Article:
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Relief from sargassum seaweed for River Bay residents

by Barbados Today
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Residents of River Bay, St Lucy, will soon have relief from the stench of sargassum seaweed in their area, as workers from the Ministry of Maritime Affairs and the Blue Economy as well as the Ministry of Transport and Works (MTW), will undertake a massive clean-up in the area, over the next several days.

Minister of Maritime Affairs, Kirk Humphrey, toured the area on Saturday with St Lucy MP, Peter Phillips, as well as other officials, in response to the massive build up and stench of seaweed.

The seaweed has also blocked the flow of water connecting the location to Spring Hall.

Humphrey revealed that though the area is no stranger to seaweed deposits, the situation had escalated over the last few weeks, with the clean-up operation from MTW being already underway.

“Our solution today, is for us to clear right here at River Bay, to use machinery to clear the build-up. Yesterday we had a meeting with MTW, their representatives were here, and we had the Chairman of the Barbados Water Authority, the General Manager [Keithroy] Halliday, there were representatives from the private sector, Peter Bynoe [who owns land in the area] has [also] been speaking to us as well about a long term solution. We had kind of a whole government conversation, and our response will be a whole government response – what we are doing here will alleviate this problem here,” he explained.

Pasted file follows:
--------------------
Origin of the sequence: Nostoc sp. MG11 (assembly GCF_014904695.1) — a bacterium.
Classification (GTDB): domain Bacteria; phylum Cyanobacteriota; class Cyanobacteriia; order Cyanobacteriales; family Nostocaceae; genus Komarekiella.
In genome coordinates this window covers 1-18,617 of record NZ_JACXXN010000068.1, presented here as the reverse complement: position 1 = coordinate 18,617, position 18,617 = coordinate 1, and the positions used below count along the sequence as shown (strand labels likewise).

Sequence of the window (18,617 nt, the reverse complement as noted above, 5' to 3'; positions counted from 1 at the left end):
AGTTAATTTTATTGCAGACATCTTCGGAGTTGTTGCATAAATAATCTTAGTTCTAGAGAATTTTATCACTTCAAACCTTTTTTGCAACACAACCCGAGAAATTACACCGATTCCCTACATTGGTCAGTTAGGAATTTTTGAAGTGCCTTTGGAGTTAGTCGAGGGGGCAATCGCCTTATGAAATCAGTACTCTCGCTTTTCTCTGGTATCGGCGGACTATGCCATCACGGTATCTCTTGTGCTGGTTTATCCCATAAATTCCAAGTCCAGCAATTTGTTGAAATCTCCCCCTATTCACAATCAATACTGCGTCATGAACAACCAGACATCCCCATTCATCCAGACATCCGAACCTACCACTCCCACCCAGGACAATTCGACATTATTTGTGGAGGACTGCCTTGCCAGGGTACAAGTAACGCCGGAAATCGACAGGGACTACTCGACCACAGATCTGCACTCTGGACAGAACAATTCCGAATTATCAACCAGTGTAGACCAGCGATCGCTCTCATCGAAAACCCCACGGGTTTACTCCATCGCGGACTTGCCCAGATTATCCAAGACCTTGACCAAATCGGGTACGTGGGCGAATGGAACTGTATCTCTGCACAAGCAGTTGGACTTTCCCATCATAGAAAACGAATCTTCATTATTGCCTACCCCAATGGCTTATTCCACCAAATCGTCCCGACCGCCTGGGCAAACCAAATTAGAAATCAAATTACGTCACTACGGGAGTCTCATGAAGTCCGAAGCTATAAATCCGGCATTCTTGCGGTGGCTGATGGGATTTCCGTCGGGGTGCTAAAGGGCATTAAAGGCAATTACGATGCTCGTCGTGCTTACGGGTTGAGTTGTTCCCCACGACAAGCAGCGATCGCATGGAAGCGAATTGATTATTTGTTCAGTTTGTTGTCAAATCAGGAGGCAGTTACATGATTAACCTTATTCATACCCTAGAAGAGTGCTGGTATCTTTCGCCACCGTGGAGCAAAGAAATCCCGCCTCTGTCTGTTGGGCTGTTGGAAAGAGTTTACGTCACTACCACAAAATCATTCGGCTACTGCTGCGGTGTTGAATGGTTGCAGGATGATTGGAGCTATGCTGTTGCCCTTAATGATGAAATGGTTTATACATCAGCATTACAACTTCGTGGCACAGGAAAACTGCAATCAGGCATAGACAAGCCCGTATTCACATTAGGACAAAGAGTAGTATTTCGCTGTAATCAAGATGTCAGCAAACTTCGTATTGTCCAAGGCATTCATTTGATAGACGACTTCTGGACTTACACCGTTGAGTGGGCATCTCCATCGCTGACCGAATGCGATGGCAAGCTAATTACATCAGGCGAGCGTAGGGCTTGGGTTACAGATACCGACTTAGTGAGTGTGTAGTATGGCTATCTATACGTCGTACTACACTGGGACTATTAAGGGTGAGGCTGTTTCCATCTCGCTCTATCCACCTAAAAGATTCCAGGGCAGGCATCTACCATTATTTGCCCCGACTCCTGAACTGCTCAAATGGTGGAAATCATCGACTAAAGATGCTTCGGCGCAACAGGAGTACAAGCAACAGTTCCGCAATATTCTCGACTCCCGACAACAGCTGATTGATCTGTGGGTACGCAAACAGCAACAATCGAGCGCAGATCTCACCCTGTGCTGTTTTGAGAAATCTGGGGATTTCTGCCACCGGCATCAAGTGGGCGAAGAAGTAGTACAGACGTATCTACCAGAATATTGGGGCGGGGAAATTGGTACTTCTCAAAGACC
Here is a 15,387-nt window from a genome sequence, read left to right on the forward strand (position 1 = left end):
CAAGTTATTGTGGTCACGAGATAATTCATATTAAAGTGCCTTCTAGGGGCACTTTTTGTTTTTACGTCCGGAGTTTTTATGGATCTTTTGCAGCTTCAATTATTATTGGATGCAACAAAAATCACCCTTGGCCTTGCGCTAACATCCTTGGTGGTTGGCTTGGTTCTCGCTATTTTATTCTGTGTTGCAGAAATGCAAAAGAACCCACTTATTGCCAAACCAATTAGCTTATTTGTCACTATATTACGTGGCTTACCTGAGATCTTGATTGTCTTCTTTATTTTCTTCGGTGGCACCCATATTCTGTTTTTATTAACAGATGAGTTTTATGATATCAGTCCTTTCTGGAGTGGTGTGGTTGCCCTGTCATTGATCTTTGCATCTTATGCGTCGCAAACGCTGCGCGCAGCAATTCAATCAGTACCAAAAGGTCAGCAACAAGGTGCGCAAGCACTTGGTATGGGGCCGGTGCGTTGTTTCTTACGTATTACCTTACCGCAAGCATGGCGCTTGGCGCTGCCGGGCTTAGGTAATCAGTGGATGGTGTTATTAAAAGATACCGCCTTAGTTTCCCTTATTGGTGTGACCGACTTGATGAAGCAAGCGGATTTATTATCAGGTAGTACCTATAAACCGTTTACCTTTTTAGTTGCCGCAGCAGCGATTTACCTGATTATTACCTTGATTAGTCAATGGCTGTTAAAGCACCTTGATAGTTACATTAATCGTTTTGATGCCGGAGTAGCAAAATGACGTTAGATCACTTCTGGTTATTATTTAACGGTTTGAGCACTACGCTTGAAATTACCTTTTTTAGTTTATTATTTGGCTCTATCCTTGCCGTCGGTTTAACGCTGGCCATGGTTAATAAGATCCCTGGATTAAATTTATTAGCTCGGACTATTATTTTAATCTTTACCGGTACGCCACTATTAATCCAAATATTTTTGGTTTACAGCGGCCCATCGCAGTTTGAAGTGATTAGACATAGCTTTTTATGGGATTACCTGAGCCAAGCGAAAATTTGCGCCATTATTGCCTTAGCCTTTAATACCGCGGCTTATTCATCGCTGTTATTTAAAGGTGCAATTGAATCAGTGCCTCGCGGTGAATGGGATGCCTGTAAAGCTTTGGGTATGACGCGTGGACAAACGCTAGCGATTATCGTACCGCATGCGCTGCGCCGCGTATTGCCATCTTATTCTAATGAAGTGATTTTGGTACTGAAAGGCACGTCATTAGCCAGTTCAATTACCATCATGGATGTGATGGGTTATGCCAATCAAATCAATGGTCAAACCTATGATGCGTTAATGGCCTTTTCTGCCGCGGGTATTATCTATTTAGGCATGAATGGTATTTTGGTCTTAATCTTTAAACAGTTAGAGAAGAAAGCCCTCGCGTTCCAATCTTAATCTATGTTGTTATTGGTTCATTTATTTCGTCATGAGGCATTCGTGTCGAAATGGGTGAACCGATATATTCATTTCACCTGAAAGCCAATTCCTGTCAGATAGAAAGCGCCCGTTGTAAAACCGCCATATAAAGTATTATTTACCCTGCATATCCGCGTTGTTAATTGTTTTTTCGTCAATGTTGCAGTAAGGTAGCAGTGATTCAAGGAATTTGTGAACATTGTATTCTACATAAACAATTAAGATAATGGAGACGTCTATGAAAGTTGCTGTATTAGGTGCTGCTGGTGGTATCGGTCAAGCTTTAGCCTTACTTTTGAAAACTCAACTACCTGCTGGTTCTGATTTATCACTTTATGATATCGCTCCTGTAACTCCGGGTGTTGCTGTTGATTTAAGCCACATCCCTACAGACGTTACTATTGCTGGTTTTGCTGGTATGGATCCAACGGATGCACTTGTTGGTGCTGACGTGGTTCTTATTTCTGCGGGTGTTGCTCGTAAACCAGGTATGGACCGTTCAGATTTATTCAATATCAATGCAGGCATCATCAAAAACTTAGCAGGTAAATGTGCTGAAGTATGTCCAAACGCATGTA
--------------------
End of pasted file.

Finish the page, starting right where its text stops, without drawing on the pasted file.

Currently, sargassum seaweed is used by farmers on the island as fertilizer for some crops, as well as by some for general purpose gardening.

The Minister also revealed that more conversations will be had with the Barbados Water Authority, which has been laying a new pipeline in the area, and other stakeholders on how to best remove future influxes of the seaweed in a timely manner.

“We are going to have a conversation with the [BWA], with MTW, with all the various agencies. It is our intention, and we have already started talking to the Water Authority, about how we can resolve the issues in this area.

“What we have to do is develop a response that will allow us to remove the seaweed faster, that as it comes in, before it becomes anaerobic, we are in a position to be able to remove it, and remove the smell that emanates from here.” (SB)

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